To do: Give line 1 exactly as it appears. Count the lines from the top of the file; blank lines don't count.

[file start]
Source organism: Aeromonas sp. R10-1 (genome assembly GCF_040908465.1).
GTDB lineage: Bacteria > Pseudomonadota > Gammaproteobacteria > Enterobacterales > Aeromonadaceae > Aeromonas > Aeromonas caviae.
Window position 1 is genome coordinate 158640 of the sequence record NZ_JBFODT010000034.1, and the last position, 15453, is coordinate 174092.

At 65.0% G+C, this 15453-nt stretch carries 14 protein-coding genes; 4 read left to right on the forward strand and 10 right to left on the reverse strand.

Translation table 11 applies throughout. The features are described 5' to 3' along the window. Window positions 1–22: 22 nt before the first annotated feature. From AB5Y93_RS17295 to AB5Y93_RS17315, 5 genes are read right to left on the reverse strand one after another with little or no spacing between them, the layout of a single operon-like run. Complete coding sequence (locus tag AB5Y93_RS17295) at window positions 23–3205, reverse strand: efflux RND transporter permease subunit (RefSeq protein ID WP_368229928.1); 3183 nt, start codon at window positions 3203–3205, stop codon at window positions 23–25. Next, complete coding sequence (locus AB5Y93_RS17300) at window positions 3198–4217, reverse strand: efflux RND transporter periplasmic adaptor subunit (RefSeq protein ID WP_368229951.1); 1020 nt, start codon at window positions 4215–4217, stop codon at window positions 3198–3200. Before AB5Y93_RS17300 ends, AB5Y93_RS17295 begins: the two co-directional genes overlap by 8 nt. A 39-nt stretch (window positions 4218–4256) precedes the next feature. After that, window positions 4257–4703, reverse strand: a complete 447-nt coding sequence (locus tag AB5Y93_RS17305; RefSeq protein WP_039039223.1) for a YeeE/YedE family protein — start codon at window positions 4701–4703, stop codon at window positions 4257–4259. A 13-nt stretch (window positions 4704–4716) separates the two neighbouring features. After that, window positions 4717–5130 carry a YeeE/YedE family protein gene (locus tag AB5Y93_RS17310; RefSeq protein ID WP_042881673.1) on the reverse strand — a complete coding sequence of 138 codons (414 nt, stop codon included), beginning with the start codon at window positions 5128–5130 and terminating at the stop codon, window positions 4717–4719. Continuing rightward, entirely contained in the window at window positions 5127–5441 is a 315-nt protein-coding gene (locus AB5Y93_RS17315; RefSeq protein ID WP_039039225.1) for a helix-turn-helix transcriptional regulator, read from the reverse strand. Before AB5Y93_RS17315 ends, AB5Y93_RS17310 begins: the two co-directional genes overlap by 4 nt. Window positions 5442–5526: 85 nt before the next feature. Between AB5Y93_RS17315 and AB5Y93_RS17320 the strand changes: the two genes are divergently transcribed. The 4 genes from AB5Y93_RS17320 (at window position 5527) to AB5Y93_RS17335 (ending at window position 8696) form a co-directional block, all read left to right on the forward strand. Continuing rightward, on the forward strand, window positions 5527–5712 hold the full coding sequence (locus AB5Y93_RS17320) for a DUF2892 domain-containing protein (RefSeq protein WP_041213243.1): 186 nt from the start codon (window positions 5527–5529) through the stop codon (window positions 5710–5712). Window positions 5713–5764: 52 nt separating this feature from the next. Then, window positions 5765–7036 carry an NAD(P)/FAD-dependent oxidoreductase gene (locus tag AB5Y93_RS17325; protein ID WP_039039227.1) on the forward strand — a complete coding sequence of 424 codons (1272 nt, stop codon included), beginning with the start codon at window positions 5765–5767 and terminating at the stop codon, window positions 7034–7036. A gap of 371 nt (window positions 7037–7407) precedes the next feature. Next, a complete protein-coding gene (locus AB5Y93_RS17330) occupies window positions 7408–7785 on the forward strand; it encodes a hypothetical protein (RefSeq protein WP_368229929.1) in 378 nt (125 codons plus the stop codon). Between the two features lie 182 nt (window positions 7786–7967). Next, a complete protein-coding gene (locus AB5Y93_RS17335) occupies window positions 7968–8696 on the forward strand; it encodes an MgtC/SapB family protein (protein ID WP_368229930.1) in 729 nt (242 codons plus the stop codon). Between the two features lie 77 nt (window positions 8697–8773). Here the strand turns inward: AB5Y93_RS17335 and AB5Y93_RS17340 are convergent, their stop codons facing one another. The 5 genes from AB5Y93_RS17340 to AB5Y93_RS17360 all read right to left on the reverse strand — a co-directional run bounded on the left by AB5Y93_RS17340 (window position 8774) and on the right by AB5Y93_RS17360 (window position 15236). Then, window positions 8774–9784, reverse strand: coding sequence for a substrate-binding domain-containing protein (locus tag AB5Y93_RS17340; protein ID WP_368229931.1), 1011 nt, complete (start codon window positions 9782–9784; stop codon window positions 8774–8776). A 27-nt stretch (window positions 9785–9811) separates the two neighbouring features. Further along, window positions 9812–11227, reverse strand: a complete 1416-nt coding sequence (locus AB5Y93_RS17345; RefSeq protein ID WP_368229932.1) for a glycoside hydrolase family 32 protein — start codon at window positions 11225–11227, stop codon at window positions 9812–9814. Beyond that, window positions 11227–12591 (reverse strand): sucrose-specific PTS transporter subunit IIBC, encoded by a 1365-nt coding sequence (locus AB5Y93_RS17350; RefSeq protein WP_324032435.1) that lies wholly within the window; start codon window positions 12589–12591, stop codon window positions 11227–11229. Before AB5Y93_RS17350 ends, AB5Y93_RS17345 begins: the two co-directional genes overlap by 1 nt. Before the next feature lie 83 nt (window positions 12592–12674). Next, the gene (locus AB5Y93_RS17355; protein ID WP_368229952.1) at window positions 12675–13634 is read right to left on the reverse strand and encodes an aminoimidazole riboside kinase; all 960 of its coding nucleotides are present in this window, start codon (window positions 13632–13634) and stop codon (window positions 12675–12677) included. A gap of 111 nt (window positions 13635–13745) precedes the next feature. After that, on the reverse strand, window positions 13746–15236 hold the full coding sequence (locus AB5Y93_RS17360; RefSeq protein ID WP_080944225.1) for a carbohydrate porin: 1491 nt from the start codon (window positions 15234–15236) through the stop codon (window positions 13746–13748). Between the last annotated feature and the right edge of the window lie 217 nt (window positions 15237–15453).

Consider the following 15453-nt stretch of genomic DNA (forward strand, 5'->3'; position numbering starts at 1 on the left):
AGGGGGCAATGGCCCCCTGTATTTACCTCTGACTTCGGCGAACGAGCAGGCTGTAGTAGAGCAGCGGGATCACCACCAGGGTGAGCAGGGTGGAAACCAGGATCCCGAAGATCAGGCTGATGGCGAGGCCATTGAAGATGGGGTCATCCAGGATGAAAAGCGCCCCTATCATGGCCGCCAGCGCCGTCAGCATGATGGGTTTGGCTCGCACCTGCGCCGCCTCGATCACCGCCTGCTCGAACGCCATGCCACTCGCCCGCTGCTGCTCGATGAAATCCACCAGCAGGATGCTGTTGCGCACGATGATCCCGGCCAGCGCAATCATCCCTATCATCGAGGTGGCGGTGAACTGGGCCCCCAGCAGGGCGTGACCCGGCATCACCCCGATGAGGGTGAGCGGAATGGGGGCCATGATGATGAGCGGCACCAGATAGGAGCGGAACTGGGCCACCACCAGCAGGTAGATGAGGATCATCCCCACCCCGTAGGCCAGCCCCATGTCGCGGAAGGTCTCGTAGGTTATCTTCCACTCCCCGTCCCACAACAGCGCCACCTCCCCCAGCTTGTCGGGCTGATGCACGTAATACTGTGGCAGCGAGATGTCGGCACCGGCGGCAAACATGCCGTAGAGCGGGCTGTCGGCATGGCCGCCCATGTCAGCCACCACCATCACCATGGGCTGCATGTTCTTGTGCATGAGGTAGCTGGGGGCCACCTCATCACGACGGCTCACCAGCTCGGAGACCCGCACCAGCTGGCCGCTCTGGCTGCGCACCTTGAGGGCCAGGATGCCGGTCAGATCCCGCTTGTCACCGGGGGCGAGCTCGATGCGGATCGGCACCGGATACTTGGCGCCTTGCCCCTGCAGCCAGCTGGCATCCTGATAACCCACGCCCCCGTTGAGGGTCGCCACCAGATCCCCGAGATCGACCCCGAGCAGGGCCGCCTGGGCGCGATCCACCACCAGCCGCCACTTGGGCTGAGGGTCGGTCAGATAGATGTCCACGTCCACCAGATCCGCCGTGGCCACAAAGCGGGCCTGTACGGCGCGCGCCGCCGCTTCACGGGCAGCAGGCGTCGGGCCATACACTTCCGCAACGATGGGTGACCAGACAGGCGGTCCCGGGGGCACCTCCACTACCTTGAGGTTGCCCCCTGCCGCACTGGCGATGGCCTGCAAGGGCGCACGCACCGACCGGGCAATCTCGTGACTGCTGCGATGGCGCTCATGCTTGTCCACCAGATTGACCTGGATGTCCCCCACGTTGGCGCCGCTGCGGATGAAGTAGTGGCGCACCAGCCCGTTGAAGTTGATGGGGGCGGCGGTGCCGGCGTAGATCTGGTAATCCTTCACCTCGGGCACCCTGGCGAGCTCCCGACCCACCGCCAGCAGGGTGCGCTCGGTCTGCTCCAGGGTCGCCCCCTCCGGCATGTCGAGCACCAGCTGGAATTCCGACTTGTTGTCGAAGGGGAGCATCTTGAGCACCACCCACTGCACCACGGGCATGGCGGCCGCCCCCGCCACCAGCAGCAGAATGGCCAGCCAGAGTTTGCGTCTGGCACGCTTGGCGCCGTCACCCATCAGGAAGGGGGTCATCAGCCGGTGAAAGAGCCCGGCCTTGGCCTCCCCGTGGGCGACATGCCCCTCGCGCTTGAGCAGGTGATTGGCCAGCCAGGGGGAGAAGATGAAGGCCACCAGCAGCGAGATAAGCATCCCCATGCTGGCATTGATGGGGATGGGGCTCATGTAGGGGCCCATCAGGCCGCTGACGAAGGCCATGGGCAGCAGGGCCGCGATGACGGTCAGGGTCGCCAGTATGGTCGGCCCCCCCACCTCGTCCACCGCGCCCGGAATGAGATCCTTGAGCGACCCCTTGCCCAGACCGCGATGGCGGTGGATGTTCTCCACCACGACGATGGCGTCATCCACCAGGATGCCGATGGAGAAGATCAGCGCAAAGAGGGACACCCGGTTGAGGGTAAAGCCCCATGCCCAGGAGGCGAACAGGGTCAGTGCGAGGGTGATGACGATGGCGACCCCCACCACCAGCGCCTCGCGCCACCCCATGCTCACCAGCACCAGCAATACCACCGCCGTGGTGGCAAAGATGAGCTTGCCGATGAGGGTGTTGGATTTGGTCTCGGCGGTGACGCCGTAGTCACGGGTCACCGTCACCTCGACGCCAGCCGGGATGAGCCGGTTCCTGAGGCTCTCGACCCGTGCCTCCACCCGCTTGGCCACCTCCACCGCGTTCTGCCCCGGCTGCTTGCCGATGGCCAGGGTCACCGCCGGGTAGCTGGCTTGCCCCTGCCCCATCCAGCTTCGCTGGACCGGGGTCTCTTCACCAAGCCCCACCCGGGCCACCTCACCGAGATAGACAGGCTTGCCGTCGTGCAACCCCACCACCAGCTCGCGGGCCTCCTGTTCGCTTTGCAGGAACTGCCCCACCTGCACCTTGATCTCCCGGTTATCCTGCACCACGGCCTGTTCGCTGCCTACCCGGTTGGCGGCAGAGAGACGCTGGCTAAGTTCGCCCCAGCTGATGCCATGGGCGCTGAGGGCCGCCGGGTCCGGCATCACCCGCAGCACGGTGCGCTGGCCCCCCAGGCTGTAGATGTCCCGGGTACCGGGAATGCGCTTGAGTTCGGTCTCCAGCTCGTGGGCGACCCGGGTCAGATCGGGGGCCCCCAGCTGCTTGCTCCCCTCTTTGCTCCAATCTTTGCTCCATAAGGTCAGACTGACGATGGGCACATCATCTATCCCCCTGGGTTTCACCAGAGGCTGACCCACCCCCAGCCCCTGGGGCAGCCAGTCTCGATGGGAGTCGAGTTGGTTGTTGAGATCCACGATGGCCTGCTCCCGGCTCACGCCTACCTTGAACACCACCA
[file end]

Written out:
Source organism: Aeromonas sp. R10-1 (genome assembly GCF_040908465.1).